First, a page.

from The American Heritage® Dictionary of the English Language, 4th Edition
- n. The condition of a woman in the process of giving birth.
from Wiktionary, Creative Commons Attribution/Share-Alike License
- n. The final stage of pregnancy; confinement
- n. The bed in which a baby is born
from the GNU version of the Collaborative International Dictionary of English
- n. The state of a woman bringing forth a child, or being in labor; parturition.
from The Century Dictionary and Cyclopedia
- n. Literally, the bed in which a woman gives birth to a child; hence, the act of bringing forth a child or the state of being in labor; parturition: as, “women in child-bed,” Arbuthnot, Aliments.
from WordNet 3.0 Copyright 2006 by Princeton University. All rights reserved.
- n. concluding state of pregnancy; from the onset of contractions to the birth of a child
Sorry, no etymologies found.
Charlotte in childbed; it has turned to a royal daughter whose death meets no divine design, only "inscrutable decrees."
His late wife, "pretty Mrs. Frescheville," had died in childbed on May 22nd, 1653.
She died – probably in childbed – in November of next year (1654), and was buried at Petworth with her infant son.
One must be able to think back the way to unknown places … and to partings long foreseen, to days of childhood … and to parents … to days on the sea … to nights of travel … and one must have memories of many nights of love, no two alike … and the screams of women in childbed … one must have sat by the dying, one must have sat by the dead in a room with open windows ….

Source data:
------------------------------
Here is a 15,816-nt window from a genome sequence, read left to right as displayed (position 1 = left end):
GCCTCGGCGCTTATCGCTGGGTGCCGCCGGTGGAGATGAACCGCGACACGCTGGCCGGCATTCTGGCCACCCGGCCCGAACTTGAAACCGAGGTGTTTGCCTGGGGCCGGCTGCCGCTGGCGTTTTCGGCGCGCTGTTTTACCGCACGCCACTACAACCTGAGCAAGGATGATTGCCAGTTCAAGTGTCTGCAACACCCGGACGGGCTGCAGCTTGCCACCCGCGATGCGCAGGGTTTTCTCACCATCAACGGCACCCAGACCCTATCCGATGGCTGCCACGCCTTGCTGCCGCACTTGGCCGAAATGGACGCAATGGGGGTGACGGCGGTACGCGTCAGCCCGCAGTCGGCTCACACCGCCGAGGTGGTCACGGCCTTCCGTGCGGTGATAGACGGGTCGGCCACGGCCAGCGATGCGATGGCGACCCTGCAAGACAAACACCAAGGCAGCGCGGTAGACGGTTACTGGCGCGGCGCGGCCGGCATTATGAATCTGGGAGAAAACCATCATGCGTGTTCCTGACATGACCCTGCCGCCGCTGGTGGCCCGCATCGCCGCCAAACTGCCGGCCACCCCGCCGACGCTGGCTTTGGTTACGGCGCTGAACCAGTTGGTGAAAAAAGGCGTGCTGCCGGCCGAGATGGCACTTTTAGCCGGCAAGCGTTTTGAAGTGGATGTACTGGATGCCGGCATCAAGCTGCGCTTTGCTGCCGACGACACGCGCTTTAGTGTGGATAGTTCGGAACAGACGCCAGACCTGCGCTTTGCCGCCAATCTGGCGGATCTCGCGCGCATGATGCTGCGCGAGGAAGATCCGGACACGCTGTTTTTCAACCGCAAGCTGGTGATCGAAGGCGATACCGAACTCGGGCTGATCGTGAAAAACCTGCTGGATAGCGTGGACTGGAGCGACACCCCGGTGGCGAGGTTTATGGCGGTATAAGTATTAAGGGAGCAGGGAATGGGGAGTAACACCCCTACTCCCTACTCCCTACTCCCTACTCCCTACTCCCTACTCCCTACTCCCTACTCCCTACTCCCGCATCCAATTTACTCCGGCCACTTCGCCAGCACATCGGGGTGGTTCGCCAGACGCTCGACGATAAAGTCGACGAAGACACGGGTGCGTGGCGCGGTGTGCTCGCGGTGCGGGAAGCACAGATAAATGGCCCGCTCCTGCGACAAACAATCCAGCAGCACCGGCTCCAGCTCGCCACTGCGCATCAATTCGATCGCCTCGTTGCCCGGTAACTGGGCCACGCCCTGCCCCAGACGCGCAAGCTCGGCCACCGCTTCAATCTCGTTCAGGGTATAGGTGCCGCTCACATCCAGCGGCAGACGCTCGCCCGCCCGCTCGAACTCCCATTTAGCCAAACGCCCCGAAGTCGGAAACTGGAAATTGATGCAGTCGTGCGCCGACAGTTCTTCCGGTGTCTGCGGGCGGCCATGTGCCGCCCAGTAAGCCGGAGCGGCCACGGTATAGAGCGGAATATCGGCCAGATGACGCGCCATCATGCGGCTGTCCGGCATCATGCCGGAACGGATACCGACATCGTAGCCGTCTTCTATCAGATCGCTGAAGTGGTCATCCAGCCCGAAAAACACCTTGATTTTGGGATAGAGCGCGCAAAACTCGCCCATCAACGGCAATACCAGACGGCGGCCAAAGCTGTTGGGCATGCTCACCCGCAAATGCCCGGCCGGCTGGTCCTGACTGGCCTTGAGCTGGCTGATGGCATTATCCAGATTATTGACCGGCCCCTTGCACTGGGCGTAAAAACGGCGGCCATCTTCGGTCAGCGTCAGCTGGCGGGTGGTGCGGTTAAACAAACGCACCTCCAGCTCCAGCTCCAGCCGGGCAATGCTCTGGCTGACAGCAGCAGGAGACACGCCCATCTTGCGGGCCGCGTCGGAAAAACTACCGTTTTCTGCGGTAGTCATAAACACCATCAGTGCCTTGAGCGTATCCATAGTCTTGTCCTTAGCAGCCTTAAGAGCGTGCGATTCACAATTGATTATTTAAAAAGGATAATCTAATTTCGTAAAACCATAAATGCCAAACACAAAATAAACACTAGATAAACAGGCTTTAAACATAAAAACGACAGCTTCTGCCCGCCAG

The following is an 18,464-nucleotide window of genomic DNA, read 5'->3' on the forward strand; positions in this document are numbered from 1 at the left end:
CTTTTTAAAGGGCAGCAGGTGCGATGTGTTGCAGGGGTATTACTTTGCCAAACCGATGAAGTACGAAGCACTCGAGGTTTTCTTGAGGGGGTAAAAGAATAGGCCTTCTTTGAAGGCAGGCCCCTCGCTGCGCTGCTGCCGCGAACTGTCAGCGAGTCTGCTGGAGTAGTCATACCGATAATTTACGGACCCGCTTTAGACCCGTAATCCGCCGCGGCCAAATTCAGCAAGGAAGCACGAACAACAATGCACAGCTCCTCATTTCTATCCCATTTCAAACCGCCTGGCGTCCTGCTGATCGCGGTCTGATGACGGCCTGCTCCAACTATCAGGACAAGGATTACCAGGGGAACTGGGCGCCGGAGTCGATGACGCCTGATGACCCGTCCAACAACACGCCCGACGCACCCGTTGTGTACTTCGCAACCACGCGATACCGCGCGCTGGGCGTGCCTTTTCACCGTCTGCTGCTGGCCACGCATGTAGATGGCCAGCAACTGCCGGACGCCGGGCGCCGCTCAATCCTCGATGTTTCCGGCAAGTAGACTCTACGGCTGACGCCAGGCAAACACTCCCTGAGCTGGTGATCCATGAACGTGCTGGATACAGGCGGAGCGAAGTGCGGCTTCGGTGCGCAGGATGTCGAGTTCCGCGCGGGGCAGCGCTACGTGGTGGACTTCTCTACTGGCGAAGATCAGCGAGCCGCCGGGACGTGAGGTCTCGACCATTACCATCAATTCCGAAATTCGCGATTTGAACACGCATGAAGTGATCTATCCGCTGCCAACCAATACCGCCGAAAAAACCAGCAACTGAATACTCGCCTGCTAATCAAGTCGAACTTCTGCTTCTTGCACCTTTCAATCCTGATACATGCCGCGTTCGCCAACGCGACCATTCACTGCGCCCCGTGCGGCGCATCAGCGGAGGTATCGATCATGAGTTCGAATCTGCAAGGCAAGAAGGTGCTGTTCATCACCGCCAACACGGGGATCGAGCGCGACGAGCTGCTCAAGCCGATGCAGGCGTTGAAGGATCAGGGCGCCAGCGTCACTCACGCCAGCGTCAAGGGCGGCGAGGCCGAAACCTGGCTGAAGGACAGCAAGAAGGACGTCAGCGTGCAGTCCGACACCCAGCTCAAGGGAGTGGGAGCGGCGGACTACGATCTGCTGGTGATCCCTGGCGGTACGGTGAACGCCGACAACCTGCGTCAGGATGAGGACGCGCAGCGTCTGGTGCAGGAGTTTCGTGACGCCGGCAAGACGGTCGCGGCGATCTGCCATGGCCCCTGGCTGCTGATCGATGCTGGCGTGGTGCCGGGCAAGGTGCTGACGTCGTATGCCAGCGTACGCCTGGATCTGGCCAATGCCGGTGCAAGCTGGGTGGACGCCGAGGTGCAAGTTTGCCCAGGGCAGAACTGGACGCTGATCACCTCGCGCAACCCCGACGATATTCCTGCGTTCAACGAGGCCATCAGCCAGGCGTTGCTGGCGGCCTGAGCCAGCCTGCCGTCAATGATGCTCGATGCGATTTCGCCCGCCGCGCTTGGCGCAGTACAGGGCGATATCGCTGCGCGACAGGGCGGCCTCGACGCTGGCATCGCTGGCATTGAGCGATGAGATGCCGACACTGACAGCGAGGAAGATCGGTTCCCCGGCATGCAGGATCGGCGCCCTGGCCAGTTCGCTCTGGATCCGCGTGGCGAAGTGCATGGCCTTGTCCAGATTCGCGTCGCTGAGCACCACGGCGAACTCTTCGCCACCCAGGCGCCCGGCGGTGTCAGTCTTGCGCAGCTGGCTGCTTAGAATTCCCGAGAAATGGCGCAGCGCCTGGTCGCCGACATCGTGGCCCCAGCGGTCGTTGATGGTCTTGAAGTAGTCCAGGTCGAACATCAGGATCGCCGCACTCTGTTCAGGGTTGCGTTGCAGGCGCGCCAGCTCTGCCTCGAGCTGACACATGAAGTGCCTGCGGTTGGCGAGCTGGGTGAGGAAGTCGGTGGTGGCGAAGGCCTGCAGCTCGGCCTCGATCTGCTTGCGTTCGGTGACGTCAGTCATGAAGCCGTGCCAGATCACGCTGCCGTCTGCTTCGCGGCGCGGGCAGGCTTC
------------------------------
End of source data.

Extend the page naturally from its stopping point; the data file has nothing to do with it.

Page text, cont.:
Semmelweis noticed that at the doctor-staffed clinic, about 10% of the women died of something called childbed fever.
Childbirth fever (This is also called childbed fever, postpartum infection, or puerperal infection.)
He afterwards says (p. 280) that Galla died in childbed; and intimates, that the affliction of her husband was extreme but short.] 112 Lycopolis is the modern
He worries for his sister, now the last member of his immediate family left in France, and is forever urging her to visit, although having just risen from childbed, she cannot.
In the 1840s, Ignaz Semmelweiss's lonely battle to get the medical establishment to accept that doctors were spreading childbed fever from mother to mother cost him his job and his sanity though his prickly personality didn't help.
Women died by the thousands of "childbed fever" because those who delivered their babies didn't know what germs were and that they caused infections.